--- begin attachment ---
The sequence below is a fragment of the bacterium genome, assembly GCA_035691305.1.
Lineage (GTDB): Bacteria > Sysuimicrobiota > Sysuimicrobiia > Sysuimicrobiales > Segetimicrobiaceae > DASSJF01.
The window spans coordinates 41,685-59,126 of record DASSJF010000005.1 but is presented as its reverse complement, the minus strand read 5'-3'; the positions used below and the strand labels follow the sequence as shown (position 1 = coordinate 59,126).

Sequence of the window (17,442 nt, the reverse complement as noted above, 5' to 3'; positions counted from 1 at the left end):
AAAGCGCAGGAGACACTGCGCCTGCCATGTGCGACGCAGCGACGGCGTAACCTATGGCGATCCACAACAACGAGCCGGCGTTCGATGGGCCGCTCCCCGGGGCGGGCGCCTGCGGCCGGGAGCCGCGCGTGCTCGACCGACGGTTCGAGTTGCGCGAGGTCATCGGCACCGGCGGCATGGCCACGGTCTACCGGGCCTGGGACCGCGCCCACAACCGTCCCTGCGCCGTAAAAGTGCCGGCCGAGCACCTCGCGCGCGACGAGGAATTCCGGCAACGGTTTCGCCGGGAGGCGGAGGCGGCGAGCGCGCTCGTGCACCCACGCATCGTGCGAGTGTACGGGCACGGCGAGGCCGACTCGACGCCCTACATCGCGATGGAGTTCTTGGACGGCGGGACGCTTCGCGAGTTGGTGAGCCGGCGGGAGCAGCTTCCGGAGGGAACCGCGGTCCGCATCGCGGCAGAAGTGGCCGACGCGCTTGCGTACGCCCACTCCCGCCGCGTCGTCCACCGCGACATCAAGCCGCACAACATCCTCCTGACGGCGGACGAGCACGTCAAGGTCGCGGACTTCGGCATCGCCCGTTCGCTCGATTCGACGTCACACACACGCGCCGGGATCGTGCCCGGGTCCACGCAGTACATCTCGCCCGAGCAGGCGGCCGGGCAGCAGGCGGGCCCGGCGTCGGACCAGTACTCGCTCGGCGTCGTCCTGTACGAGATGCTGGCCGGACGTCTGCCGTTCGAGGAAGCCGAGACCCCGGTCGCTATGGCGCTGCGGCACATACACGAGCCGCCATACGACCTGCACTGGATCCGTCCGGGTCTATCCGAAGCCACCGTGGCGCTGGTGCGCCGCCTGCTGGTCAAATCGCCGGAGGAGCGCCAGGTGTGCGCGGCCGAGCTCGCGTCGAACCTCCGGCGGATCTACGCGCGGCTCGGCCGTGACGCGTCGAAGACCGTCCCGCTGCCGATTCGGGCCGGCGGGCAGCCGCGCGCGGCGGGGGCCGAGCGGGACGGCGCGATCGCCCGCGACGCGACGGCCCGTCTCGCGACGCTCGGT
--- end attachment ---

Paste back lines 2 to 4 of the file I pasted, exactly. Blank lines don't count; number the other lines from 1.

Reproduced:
Lineage (GTDB): Bacteria > Sysuimicrobiota > Sysuimicrobiia > Sysuimicrobiales > Segetimicrobiaceae > DASSJF01.
The window spans coordinates 41,685-59,126 of record DASSJF010000005.1 but is presented as its reverse complement, the minus strand read 5'-3'; the positions used below and the strand labels follow the sequence as shown (position 1 = coordinate 59,126).

Sequence of the window (17,442 nt, the reverse complement as noted above, 5' to 3'; positions counted from 1 at the left end):